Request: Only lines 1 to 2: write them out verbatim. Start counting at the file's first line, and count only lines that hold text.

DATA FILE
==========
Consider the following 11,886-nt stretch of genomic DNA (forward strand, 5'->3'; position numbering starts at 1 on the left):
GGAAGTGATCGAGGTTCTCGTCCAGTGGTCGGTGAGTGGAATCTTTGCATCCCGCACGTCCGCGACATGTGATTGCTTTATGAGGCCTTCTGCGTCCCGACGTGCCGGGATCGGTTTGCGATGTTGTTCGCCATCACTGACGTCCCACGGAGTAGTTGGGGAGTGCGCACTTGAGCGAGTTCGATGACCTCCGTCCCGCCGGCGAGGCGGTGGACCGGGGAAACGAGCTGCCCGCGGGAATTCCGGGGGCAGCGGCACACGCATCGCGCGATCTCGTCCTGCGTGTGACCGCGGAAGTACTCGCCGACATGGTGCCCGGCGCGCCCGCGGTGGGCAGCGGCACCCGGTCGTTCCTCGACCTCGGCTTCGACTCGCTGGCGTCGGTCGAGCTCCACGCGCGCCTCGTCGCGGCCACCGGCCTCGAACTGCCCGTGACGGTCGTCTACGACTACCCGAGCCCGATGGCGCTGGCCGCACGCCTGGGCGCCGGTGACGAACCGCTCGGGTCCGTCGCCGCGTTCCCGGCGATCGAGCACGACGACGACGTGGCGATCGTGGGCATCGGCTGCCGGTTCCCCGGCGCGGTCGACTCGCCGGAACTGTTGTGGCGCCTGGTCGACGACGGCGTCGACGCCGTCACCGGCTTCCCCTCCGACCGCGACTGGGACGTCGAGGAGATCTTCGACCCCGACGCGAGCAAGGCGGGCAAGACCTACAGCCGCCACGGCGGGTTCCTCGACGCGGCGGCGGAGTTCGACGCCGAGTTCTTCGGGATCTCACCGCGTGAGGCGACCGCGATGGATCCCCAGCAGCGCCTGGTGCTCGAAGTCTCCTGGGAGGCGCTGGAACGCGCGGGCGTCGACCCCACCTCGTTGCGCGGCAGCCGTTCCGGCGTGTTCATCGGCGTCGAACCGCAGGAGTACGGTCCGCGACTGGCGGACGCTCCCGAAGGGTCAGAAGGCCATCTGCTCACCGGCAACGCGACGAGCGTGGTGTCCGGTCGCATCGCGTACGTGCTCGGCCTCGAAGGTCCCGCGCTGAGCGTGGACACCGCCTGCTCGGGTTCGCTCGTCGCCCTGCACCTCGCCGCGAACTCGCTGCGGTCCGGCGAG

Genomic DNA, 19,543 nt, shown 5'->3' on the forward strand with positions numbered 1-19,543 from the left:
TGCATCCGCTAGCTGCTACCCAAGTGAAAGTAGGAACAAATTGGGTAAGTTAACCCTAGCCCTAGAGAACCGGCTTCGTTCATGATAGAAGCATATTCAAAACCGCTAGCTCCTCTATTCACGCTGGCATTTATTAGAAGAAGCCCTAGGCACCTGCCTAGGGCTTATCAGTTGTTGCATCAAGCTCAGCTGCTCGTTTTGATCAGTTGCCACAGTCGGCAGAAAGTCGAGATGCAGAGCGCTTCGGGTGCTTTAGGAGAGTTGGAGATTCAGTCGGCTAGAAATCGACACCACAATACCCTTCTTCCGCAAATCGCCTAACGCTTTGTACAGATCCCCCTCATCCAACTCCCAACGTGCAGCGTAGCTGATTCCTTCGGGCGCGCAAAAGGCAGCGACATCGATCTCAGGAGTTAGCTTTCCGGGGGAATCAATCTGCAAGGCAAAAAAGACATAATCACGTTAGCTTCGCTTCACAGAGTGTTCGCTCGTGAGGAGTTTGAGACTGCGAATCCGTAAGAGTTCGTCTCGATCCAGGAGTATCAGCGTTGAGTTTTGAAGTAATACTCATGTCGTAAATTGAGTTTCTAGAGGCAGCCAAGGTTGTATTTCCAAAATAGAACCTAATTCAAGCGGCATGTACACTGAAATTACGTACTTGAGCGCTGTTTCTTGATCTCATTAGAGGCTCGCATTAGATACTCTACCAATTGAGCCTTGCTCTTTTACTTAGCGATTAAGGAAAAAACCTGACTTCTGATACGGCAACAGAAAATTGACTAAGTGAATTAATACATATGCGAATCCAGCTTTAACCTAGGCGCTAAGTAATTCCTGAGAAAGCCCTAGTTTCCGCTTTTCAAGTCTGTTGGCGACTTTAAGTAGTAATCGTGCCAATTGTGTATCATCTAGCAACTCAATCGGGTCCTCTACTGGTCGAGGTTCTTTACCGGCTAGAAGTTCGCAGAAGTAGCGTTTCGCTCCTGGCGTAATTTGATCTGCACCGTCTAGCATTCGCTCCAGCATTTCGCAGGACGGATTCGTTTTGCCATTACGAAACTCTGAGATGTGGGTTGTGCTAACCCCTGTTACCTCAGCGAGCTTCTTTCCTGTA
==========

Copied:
Consider the following 11,886-nt stretch of genomic DNA (forward strand, 5'->3'; position numbering starts at 1 on the left):
GGAAGTGATCGAGGTTCTCGTCCAGTGGTCGGTGAGTGGAATCTTTGCATCCCGCACGTCCGCGACATGTGATTGCTTTATGAGGCCTTCTGCGTCCCGACGTGCCGGGATCGGTTTGCGATGTTGTTCGCCATCACTGACGTCCCACGGAGTAGTTGGGGAGTGCGCACTTGAGCGAGTTCGATGACCTCCGTCCCGCCGGCGAGGCGGTGGACCGGGGAAACGAGCTGCCCGCGGGAATTCCGGGGGCAGCGGCACACGCATCGCGCGATCTCGTCCTGCGTGTGACCGCGGAAGTACTCGCCGACATGGTGCCCGGCGCGCCCGCGGTGGGCAGCGGCACCCGGTCGTTCCTCGACCTCGGCTTCGACTCGCTGGCGTCGGTCGAGCTCCACGCGCGCCTCGTCGCGGCCACCGGCCTCGAACTGCCCGTGACGGTCGTCTACGACTACCCGAGCCCGATGGCGCTGGCCGCACGCCTGGGCGCCGGTGACGAACCGCTCGGGTCCGTCGCCGCGTTCCCGGCGATCGAGCACGACGACGACGTGGCGATCGTGGGCATCGGCTGCCGGTTCCCCGGCGCGGTCGACTCGCCGGAACTGTTGTGGCGCCTGGTCGACGACGGCGTCGACGCCGTCACCGGCTTCCCCTCCGACCGCGACTGGGACGTCGAGGAGATCTTCGACCCCGACGCGAGCAAGGCGGGCAAGACCTACAGCCGCCACGGCGGGTTCCTCGACGCGGCGGCGGAGTTCGACGCCGAGTTCTTCGGGATCTCACCGCGTGAGGCGACCGCGATGGATCCCCAGCAGCGCCTGGTGCTCGAAGTCTCCTGGGAGGCGCTGGAACGCGCGGGCGTCGACCCCACCTCGTTGCGCGGCAGCCGTTCCGGCGTGTTCATCGGCGTCGAACCGCAGGAGTACGGTCCGCGACTGGCGGACGCTCCCGAAGGGTCAGAAGGCCATCTGCTCACCGGCAACGCGACGAGCGTGGTGTCCGGTCGCATCGCGTACGTGCTCGGCCTCGAAGGTCCCGCGCTGAGCGTGGACACCGCCTGCTCGGGTTCGCTCGTCGCCCTGCACCTCGCCGCGAACTCGCTGCGGTCCGGCGAG